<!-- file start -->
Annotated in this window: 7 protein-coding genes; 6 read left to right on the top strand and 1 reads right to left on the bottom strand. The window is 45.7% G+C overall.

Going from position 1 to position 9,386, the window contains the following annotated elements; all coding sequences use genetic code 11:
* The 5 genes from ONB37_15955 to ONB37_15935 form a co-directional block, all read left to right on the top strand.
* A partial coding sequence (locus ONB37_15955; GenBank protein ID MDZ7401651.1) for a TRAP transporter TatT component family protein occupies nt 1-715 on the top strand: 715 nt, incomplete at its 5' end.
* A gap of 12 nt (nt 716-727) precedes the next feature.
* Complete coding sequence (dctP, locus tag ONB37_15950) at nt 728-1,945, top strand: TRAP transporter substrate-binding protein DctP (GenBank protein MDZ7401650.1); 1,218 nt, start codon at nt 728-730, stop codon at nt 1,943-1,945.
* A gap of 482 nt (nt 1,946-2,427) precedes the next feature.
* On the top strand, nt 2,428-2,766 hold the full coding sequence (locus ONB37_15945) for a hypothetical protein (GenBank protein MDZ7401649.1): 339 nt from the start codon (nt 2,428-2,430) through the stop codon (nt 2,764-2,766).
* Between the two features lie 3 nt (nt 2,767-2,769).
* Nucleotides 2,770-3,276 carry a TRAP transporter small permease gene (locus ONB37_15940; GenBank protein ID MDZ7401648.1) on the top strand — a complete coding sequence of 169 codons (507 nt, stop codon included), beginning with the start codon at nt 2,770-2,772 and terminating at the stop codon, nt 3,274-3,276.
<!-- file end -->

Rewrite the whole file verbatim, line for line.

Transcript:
Annotated in this window: 7 protein-coding genes; 6 read left to right on the top strand and 1 reads right to left on the bottom strand. The window is 45.7% G+C overall.

Going from position 1 to position 9,386, the window contains the following annotated elements; all coding sequences use genetic code 11:
* The 5 genes from ONB37_15955 to ONB37_15935 form a co-directional block, all read left to right on the top strand.
* A partial coding sequence (locus ONB37_15955; GenBank protein ID MDZ7401651.1) for a TRAP transporter TatT component family protein occupies nt 1-715 on the top strand: 715 nt, incomplete at its 5' end.
* A gap of 12 nt (nt 716-727) precedes the next feature.
* Complete coding sequence (dctP, locus tag ONB37_15950) at nt 728-1,945, top strand: TRAP transporter substrate-binding protein DctP (GenBank protein MDZ7401650.1); 1,218 nt, start codon at nt 728-730, stop codon at nt 1,943-1,945.
* A gap of 482 nt (nt 1,946-2,427) precedes the next feature.
* On the top strand, nt 2,428-2,766 hold the full coding sequence (locus ONB37_15945) for a hypothetical protein (GenBank protein MDZ7401649.1): 339 nt from the start codon (nt 2,428-2,430) through the stop codon (nt 2,764-2,766).
* Between the two features lie 3 nt (nt 2,767-2,769).
* Nucleotides 2,770-3,276 carry a TRAP transporter small permease gene (locus ONB37_15940; GenBank protein ID MDZ7401648.1) on the top strand — a complete coding sequence of 169 codons (507 nt, stop codon included), beginning with the start codon at nt 2,770-2,772 and terminating at the stop codon, nt 3,274-3,276.